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In an attributive construction, the past participle assigns the same thematic role as the one an active verb assigns to its direct object in a sentence in the active voice.


The external argument of a predicate is the one assigned external to the phrase containing the predicate. A minimal pair is given below:

Example 1

a. De [troch de kompjûter opsleine] gegevens
the by the computer stored data
The data stored by the computer
b. De [gegevens opslaande] kompjûter
the data storing computer
The (data storing) computer

The past participle opsleine stored assigns the direct object thematic role to its external argument, the noun gegevens data. In contrast, the present participle opslaande storing assigns the subject thematic role to its external argument, the noun kompjûter computer. It is generally the case that:

  1. The nominal argument of an attributive past participle receives the direct object thematic role
  2. The direct object thematic role is the one assigned by a verb in the active voice to its direct object.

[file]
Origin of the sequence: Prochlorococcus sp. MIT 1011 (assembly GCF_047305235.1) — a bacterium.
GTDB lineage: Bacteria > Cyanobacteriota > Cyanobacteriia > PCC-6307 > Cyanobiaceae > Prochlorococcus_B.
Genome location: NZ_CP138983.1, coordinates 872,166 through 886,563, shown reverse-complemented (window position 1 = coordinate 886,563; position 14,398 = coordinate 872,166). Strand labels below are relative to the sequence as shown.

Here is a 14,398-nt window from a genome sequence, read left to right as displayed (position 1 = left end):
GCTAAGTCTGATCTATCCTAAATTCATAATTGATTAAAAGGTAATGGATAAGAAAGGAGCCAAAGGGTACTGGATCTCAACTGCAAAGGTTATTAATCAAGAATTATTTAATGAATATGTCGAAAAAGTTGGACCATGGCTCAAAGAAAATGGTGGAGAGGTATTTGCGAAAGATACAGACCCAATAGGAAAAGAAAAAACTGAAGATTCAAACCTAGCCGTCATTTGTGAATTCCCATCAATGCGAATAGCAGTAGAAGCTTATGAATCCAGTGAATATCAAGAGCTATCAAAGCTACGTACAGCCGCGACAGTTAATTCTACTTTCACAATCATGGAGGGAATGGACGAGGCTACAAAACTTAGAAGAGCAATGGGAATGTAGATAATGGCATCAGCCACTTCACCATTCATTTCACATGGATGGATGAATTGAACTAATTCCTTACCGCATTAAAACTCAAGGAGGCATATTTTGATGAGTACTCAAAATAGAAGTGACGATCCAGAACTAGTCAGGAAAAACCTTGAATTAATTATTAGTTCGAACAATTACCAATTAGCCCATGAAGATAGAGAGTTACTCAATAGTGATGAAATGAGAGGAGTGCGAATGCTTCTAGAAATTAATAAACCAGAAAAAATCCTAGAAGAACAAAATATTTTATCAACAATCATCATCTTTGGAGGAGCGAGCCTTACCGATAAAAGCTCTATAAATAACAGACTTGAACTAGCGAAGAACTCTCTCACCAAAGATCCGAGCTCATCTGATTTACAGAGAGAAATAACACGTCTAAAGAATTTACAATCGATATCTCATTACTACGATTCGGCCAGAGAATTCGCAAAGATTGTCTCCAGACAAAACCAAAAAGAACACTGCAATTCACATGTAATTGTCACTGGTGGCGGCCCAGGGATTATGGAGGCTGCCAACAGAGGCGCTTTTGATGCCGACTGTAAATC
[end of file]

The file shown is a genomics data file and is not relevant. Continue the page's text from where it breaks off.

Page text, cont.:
The following pair makes it clear that the same thematic role is assigned in the predicative construction and in the attributive construction:

Example 2

a. De gegevens binne opslein
the data are stored
The data have been stored
b. De opsleine gegevens
the stored data
The stored data

Intransitive verbs have only one argument. Some verbs assign a direct object thematic role to their single argument, as signalledd by the use of wêze be in the perfect tense, whereas other assign the subject thematic role, as signalledd by the use of hawwe have in the perfect tense:

Example 3

a. It iis is doe brutsen
the ice is then broken
The ice is then broken
b. It nôt hat hinne en wer widze
the grain has to and fro waved
The grain has waved to and fro

Correspondingly, the past participle of brekke break can appear in the attributive construction, whereas the past participle of widzje waved cannot:

Example 4

a. It brutsen iis
the broken ice
The broken ice
b. *It widze nôt
the waved grain
The waved grain